Workplace conduct, whether it be employee behaviour or employer actions, often comes under scrutiny in civil law forums through wrongful dismissal actions, grievance arbitrations, and human rights proceedings. Much less often does workplace conduct become the subject of a criminal investigation, but when the criminal law is engaged, the stakes for employers, unions and employees can be much higher. In this session, criminal law experts will discuss situations in which the criminal law intersects with workplace law. Guidance will also be provided on how workplace parties can protect themselves from both criminal and civil liability.
- Employee crime in the workplace: In what circumstances should an employer call the police to investigate a possible crime in the workplace? For example, should employers call the police to investigate possible employee theft of employer property? Should an employer call the police any time an employee accuses a co-worker of assault? What if it’s an alleged sexual assault? What are the privacy rights of employees under investigation? If the police start a criminal investigation, should an employer still conduct its own investigation into the misconduct? How is an employer investigation into misconduct affected by a concurrent criminal investigation? Can an employee be disciplined for remaining silent during an employer’s investigation into misconduct if a criminal investigation into the employee’s conduct is still ongoing? Does an employee or witness have an obligation to speak to the employer after the criminal investigation is concluded? In what circumstances, if any, can/must an employer assist police in their investigation by giving them access to employer-owned devices used by an employee? What is the union’s role in representing an employee under investigation who is accused of criminal activity at the workplace or in the course of employment, or during questioning as a witness? What should employers and unions know about criminal process and procedure to help them better manage situations involving an employee under investigation, charged with a crime or facing a criminal trial?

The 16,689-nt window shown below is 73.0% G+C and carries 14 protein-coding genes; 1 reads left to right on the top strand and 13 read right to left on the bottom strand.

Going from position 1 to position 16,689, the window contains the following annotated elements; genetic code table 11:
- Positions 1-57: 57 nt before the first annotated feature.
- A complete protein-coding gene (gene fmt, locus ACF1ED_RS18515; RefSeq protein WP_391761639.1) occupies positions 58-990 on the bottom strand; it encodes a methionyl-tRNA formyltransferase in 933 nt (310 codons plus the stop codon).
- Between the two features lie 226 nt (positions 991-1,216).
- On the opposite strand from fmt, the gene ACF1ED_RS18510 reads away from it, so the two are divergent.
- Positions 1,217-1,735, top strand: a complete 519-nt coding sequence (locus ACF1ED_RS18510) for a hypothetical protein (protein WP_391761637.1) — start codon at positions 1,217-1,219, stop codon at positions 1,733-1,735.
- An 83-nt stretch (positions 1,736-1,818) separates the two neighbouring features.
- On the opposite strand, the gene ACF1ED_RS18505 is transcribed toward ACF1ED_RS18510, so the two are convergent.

- Employer crime: What type of employment-related actions by an employer will result in a criminal investigation into the employer? For example, when will an employer be investigated pursuant to the “Westray amendments” to the Criminal Code regarding negligence that causes injury or death? What type of employment-related actions by an employer will result in prosecution under occupational health and safety legislation? What personal liability do managers and supervisors potentially face when a worker is killed on the job? What role, if any, do unions and individual employees play in criminal investigations into possible criminal negligence on the part of the employer?
- Provincial offences versus criminal offences: What is the difference between a provincial offence and a criminal offence? How do the rights of employers and employees under investigation for provincial offences differ from the rights of employers and employees under investigation for criminal offences? What are the rights of employers and employees who are under investigation for an act or omission that could be both a provincial offence and a criminal offence? For example, what are the rights of an employee being questioned about events that lead to a fatal injury in the workplace?
- Civil liability for criminal actions: In what circumstances will the employer be civilly liable to a third party for a criminal offence an employee commits while on duty? When, if ever, can a union be held civilly liable for criminal actions of bargaining unit members and executive members? What should employers and unions do to avoid civil liability for employees’ criminal actions? What role does a criminal charge or the disposition of a criminal trial play in arbitration proceedings? For example, will an arbitrator uphold a suspension based on a criminal charge pending trial, and if so, when? Will an arbitrator uphold discipline of an employee for an assault if there was a finding of fact in the criminal trial that the employee did not commit an assault? Will an arbitrator order an employer to pay damages for a death in the workplace if the employer has been found criminally responsible for the death?